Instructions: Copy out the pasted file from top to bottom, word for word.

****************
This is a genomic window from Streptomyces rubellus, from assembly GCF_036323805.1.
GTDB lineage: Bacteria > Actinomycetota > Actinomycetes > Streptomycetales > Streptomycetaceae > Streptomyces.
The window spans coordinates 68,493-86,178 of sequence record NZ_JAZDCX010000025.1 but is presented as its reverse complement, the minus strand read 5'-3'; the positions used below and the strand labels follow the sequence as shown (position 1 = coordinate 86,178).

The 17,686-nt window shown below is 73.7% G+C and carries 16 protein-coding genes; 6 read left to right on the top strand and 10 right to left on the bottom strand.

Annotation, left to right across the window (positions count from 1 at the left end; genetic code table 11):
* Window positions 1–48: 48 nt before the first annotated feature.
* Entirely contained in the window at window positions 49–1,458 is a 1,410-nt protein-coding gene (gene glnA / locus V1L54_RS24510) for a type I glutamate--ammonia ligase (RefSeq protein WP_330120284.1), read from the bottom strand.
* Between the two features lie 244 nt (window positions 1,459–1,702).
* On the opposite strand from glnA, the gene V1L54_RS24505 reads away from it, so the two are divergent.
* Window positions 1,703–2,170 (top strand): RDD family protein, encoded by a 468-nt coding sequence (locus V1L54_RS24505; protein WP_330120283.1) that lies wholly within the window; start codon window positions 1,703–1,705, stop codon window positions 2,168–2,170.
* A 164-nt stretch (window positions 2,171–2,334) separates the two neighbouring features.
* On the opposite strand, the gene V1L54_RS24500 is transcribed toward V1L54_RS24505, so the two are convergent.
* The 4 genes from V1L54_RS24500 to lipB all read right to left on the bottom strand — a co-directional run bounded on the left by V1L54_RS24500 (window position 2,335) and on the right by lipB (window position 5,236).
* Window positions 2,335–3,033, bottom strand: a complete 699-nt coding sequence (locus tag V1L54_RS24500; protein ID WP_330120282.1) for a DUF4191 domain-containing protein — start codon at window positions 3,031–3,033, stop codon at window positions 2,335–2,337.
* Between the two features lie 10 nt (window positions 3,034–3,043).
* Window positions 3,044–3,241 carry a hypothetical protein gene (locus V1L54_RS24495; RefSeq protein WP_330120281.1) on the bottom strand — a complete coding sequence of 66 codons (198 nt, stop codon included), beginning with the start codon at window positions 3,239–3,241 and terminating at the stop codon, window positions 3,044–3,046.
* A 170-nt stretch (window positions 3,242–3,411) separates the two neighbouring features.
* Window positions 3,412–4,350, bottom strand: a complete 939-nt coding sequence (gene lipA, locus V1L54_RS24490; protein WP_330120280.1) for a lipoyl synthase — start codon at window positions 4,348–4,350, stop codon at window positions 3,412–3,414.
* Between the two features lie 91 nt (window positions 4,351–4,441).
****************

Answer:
This is a genomic window from Streptomyces rubellus, from assembly GCF_036323805.1.
GTDB lineage: Bacteria > Actinomycetota > Actinomycetes > Streptomycetales > Streptomycetaceae > Streptomyces.
The window spans coordinates 68,493-86,178 of sequence record NZ_JAZDCX010000025.1 but is presented as its reverse complement, the minus strand read 5'-3'; the positions used below and the strand labels follow the sequence as shown (position 1 = coordinate 86,178).

The 17,686-nt window shown below is 73.7% G+C and carries 16 protein-coding genes; 6 read left to right on the top strand and 10 right to left on the bottom strand.

Annotation, left to right across the window (positions count from 1 at the left end; genetic code table 11):
* Window positions 1–48: 48 nt before the first annotated feature.
* Entirely contained in the window at window positions 49–1,458 is a 1,410-nt protein-coding gene (gene glnA / locus V1L54_RS24510) for a type I glutamate--ammonia ligase (RefSeq protein WP_330120284.1), read from the bottom strand.
* Between the two features lie 244 nt (window positions 1,459–1,702).
* On the opposite strand from glnA, the gene V1L54_RS24505 reads away from it, so the two are divergent.
* Window positions 1,703–2,170 (top strand): RDD family protein, encoded by a 468-nt coding sequence (locus V1L54_RS24505; protein WP_330120283.1) that lies wholly within the window; start codon window positions 1,703–1,705, stop codon window positions 2,168–2,170.
* A 164-nt stretch (window positions 2,171–2,334) separates the two neighbouring features.
* On the opposite strand, the gene V1L54_RS24500 is transcribed toward V1L54_RS24505, so the two are convergent.
* The 4 genes from V1L54_RS24500 to lipB all read right to left on the bottom strand — a co-directional run bounded on the left by V1L54_RS24500 (window position 2,335) and on the right by lipB (window position 5,236).
* Window positions 2,335–3,033, bottom strand: a complete 699-nt coding sequence (locus tag V1L54_RS24500; protein ID WP_330120282.1) for a DUF4191 domain-containing protein — start codon at window positions 3,031–3,033, stop codon at window positions 2,335–2,337.
* Between the two features lie 10 nt (window positions 3,034–3,043).
* Window positions 3,044–3,241 carry a hypothetical protein gene (locus V1L54_RS24495; RefSeq protein WP_330120281.1) on the bottom strand — a complete coding sequence of 66 codons (198 nt, stop codon included), beginning with the start codon at window positions 3,239–3,241 and terminating at the stop codon, window positions 3,044–3,046.
* A 170-nt stretch (window positions 3,242–3,411) separates the two neighbouring features.
* Window positions 3,412–4,350, bottom strand: a complete 939-nt coding sequence (gene lipA, locus V1L54_RS24490; protein WP_330120280.1) for a lipoyl synthase — start codon at window positions 4,348–4,350, stop codon at window positions 3,412–3,414.
* Between the two features lie 91 nt (window positions 4,351–4,441).